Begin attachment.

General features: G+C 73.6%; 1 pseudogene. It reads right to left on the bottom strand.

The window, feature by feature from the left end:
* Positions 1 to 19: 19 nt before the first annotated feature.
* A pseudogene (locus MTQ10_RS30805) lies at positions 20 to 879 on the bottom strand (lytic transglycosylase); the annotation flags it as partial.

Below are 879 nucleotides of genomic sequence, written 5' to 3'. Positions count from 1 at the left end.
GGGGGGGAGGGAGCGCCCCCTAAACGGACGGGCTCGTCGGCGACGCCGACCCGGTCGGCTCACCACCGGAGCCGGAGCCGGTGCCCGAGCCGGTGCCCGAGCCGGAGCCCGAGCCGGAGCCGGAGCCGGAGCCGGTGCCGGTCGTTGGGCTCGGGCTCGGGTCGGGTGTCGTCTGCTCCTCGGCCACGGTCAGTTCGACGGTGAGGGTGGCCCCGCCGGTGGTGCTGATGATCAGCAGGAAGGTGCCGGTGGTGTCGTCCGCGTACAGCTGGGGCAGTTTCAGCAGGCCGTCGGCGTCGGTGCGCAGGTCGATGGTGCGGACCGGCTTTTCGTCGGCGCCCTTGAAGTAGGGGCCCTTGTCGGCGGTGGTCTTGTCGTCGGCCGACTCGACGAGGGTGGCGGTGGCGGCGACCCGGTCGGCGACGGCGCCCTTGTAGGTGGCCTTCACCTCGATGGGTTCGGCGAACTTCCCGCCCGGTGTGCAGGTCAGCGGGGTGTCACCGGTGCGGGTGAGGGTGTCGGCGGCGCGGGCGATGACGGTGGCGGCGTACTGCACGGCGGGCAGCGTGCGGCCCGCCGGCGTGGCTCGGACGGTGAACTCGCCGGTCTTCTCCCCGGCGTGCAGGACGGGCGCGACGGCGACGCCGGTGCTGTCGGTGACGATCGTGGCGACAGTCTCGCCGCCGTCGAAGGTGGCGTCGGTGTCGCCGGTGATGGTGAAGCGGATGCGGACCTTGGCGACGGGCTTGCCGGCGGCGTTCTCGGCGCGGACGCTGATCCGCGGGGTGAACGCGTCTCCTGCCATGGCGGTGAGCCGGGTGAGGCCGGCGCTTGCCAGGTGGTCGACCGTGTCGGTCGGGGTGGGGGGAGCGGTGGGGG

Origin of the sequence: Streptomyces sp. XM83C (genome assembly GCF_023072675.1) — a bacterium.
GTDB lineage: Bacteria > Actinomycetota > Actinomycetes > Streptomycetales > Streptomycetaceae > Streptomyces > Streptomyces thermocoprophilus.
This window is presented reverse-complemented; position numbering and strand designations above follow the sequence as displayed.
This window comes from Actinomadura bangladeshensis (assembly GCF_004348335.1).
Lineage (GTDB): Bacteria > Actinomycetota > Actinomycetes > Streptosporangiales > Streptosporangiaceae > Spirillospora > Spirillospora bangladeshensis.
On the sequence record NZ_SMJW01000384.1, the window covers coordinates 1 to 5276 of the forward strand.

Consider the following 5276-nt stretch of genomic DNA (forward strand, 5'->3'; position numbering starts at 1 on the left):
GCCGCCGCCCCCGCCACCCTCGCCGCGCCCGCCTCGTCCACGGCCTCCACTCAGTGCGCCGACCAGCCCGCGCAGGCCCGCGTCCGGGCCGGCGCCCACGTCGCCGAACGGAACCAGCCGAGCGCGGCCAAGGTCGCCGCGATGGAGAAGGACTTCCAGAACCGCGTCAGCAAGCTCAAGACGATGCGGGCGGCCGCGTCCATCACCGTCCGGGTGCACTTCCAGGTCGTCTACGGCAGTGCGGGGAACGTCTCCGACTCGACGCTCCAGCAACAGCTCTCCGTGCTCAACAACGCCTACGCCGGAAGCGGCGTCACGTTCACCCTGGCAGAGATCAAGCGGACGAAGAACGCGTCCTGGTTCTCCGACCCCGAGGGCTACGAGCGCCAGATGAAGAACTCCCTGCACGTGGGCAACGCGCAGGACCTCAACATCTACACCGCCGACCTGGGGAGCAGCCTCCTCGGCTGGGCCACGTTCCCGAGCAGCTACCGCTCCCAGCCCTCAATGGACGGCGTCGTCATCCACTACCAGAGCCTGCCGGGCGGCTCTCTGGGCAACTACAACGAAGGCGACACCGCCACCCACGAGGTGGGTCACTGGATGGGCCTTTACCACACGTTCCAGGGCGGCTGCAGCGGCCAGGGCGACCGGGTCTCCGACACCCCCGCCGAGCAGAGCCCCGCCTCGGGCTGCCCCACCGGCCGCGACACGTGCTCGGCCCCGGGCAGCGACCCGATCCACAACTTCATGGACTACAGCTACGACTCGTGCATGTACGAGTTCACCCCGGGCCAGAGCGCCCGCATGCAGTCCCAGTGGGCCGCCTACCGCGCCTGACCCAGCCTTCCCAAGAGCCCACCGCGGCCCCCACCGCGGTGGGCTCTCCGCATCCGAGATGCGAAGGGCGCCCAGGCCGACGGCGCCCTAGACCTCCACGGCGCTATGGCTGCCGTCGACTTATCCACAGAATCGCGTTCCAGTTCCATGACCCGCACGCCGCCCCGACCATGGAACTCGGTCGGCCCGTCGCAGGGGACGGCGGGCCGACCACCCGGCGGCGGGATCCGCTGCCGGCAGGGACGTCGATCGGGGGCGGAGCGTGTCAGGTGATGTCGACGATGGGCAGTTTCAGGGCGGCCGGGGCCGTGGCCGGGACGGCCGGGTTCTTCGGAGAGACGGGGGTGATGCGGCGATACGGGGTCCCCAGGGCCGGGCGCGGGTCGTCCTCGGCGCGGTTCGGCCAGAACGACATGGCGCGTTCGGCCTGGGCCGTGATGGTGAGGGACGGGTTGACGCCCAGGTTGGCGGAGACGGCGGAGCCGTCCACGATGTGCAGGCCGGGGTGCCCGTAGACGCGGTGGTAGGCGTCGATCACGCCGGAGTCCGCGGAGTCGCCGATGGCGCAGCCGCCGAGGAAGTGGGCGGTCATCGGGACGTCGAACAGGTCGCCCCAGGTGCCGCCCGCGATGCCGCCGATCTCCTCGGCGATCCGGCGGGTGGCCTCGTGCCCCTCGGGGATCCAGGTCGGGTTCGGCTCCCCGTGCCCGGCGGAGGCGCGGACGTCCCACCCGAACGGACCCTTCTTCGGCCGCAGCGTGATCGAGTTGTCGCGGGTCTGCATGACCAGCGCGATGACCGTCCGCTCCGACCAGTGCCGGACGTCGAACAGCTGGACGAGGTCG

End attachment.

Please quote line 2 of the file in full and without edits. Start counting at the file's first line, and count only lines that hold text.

The window, feature by feature from the left end: